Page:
In its library, the CFSI has many films that need to be shown widely across the country. There are a number of national and international award-winners, providing engagement to young minds. Over half a century ago, FD and CFSI made a wonderful bouquet of fiction and non-fiction animation and puppet films for inculcating good civic sense, too. I was part of the monthly Sunday morning screenings of CFSI’s films at a cinema house in the suburb of Kandivali in Mumbai. They were organised by practising medical doctors attached to the Kandivali Medical Association. The screenings saw hundreds of children and young students enthusiastically gathering to see films; filmmakers would attend some of the programmes and interact with the children. All these activities were done with no profit motive in mind. The word “monetisation” hadn’t entered our conscience.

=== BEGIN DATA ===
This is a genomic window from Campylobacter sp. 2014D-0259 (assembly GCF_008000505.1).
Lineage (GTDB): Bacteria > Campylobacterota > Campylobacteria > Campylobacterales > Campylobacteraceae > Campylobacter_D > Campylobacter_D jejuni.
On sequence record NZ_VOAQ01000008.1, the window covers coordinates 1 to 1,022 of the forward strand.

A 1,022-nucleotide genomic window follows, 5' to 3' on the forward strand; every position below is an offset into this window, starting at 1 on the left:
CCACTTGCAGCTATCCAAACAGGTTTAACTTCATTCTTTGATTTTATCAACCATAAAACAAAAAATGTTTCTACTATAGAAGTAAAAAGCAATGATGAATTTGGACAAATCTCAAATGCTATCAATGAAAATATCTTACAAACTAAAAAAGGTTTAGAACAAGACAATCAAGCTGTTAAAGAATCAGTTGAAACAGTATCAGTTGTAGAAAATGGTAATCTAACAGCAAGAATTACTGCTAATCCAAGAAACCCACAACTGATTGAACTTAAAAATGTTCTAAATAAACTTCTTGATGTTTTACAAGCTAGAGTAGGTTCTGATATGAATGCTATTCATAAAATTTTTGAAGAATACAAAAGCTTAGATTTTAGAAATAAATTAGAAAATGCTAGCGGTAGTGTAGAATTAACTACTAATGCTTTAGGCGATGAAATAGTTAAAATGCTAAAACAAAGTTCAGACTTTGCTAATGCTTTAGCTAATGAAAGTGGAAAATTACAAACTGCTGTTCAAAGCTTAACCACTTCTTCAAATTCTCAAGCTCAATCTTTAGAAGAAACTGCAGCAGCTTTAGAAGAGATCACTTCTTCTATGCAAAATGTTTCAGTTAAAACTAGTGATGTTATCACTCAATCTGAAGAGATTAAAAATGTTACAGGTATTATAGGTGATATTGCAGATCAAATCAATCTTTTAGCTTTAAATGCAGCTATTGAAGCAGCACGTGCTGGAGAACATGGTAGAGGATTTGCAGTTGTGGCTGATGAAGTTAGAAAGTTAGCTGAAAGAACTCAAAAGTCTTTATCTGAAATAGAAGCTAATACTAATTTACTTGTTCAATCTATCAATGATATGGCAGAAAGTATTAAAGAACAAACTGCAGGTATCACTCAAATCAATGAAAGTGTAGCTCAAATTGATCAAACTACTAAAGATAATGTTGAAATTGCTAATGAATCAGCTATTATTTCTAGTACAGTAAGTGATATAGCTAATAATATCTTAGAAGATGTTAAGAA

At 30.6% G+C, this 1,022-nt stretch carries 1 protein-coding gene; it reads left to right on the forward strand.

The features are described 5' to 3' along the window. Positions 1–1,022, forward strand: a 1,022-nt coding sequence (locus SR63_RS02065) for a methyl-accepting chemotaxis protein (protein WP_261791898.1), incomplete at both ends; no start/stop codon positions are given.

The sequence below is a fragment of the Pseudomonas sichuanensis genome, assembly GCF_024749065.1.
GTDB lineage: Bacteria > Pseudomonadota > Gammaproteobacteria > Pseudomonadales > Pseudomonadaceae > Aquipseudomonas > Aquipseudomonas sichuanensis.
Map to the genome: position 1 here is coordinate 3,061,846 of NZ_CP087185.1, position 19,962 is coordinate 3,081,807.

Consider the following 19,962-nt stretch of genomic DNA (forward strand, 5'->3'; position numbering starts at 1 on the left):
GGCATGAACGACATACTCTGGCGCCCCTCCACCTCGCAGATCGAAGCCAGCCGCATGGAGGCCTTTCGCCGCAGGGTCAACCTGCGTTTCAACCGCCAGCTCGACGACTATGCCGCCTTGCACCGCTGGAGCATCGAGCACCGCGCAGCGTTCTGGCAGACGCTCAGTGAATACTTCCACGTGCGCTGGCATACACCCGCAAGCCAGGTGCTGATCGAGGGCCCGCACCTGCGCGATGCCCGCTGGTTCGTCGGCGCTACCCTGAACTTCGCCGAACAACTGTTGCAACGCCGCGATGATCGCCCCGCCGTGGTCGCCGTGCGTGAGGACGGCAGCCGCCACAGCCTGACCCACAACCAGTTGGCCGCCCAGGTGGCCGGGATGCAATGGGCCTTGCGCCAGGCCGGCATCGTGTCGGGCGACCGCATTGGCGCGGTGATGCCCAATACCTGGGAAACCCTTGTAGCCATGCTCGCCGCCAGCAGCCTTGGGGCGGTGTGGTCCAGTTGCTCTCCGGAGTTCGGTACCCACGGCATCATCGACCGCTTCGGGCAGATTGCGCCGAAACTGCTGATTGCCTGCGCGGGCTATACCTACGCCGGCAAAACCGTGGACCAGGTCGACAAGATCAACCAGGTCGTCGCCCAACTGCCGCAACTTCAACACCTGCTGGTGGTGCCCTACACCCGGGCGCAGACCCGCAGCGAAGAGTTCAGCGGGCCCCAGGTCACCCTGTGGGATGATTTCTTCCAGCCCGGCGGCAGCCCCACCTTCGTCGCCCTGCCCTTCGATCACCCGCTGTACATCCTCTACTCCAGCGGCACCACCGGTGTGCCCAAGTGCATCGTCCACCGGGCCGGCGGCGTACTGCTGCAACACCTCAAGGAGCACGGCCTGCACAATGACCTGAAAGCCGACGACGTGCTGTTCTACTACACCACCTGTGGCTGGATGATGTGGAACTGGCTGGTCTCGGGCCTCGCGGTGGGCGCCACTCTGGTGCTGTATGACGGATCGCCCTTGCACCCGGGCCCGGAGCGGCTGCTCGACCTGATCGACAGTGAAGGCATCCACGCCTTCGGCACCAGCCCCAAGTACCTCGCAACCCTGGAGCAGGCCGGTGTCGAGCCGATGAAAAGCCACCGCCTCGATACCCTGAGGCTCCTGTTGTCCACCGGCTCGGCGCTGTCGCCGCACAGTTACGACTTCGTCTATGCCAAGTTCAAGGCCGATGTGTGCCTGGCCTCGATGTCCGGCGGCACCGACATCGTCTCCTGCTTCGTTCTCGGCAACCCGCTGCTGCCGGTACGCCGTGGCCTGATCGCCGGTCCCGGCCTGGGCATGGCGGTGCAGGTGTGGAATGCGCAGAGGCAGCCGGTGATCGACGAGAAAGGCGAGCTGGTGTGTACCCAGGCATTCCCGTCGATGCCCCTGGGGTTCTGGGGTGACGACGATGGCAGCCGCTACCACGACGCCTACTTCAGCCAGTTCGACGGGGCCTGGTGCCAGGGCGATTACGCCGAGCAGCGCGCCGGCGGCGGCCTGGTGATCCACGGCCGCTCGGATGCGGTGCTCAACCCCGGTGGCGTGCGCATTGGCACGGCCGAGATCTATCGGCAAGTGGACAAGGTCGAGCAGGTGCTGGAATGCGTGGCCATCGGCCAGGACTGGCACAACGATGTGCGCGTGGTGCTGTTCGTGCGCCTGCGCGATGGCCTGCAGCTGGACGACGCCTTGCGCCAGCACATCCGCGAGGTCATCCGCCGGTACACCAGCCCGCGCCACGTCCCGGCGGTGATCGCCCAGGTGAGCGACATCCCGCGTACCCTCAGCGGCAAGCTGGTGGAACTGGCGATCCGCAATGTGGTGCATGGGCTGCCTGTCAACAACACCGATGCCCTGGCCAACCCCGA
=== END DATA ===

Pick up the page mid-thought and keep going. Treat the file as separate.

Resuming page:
NFAI organises regular screenings of rare films from its collection in its campus auditorium in Pune (open to the public on nominal membership basis), while the FD and the CFSI have their biennial international film festivals. I have closely followed the launch of the Mumbai International Film Festival (MIFF) for documentary, short and animation films by the Films Division, which has groomed many young filmmakers in this country.

Then there is the DFF, founded in 1973, which, besides organising the International Film Festival of India (IFFI) and events abroad, also takes care of several other films-related events, including the Dadasaheb Phalke Awards.

All these bodies under the Ministry of Information and Broadcasting function individually as well as in coordination, each carrying its own history, recording the many national ups and downs as public services with no domineering monetary or profit motive.

How about setting up an umbrella Chalachitra Academy? The only state that has one is Kerala which effectively and efficiently manages all film-related activities under the Kerala State Chalachitra Academy. Such an umbrella academy would help retain the cultural ethos of a nation under an over-centralised dispensation.

This column first appeared in the print edition on December 30, 2021 under the title ‘The safekeeping of film’. The writer is a Mumbai-based film scholar, curator, historian and writer